Please use this identifier to cite or link to this item: http://ahro.austin.org.au/austinjspui/handle/1/18218
Title: The dark side of granulocyte-colony stimulating factor: a supportive therapy with potential to promote tumour progression.
Authors: Yeo, Belinda;Redfern, Andrew D;Mouchemore, Kellie A;Hamilton, John A;Anderson, Robin L
Affiliation: Olivia Newton-John Cancer Research Institute, Heidelberg, Victoria, Australia
La Trobe University School of Cancer Medicine, Heidelberg, VIC, Australia
Austin Health, Heidelberg, Victoria, Australia
Fiona Stanley Hospital, Perth, WA, Australia
Peter MacCallum Cancer Centre, Parkville, VIC, Australia
Department of Biochemistry & Molecular Biology, Monash University, Clayton, VIC, Australia
Arthritis and Inflammation Research Centre, Department of Medicine, Royal Melbourne Hospital, The University of Melbourne, Parkville, VIC, Australia
Australian Institute for Musculoskeletal Science (AIMSS), The University of Melbourne and Western Health, St. Albans, VIC, Australia
Issue Date: Apr-2018
EDate: 2018-07-02
Citation: Clinical & experimental metastasis 2018; 35(4): 255-267
Abstract: Granulocyte-colony stimulating factor (G-CSF) is one of several cytokines that can expand and mobilize haematopoietic precursor cells from bone marrow. In particular, G-CSF mobilizes neutrophils when the host is challenged by infection or tissue damage. Severe neutropenia, or febrile neutropenia is a life-threatening event that can be mitigated by administration of G-CSF. Consequently, G-CSF has been used to support patients undergoing chemotherapy who would otherwise require dose reduction due to neutropenia. Over the past 10-15¬†years it has become increasingly apparent, in preclinical tumour growth and metastasis models, that G-CSF can support tumour progression by mobilization of tumour-associated neutrophils which consequently promote tumour dissemination and metastasis. With the increasing use of G-CSF in the clinic, it is pertinent to ask if there is any evidence of a similar promotion of tumour progression in patients. Here, we have reviewed the preclinical and clinical data on the potential contribution of G-CSF to tumour progression. We conclude that, whilst the evidence for a promotion of metastasis is strong in preclinical models and that limited data indicate that high serum G-CSF levels in patients are associated with poorer prognosis, no studies published so far have revealed evidence of increased tumour progression associated with supportive G-CSF use during chemotherapy in patients. Analysis of G-CSF receptor positive cohorts within supportive trials, as well as studies of the role of G-CSF blockade in appropriate tumours in the absence of chemotherapy could yield clinically translatable findings.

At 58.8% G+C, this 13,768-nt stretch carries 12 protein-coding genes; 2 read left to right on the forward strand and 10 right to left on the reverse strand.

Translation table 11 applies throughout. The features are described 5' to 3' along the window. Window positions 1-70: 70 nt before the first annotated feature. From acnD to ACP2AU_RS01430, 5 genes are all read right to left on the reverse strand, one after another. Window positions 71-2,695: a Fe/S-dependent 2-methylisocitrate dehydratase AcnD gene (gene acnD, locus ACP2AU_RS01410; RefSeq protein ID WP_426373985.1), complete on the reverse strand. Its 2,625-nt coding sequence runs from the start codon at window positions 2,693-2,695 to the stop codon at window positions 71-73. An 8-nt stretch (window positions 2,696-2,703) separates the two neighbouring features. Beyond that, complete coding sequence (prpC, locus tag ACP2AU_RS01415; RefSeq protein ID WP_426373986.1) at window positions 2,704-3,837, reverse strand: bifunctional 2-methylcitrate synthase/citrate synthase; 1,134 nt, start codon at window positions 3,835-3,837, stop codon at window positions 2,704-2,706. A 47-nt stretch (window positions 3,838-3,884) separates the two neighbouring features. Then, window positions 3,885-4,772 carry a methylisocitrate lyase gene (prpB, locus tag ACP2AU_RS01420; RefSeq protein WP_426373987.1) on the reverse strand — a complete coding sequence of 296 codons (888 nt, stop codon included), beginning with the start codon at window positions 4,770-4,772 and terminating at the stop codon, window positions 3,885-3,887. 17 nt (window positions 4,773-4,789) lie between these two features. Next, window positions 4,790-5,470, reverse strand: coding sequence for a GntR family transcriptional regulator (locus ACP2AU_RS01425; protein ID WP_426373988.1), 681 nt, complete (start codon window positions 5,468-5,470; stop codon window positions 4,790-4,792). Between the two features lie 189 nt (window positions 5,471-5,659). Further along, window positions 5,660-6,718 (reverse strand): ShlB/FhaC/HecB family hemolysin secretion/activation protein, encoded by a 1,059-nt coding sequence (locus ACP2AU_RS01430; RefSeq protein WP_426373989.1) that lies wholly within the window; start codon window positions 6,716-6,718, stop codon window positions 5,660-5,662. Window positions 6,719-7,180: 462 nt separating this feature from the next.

URI: http://ahro.austin.org.au/austinjspui/handle/1/18218
DOI: 10.1007/s10585-018-9917-7
ORCID: 0000-0002-6841-7422
0000-0002-9218-9917
PubMed URL: 29968171
Type: Journal Article
Subjects: G-CSF
Metastasis
Therapy
Tumourigenesis
Appears in Collections:Journal articles

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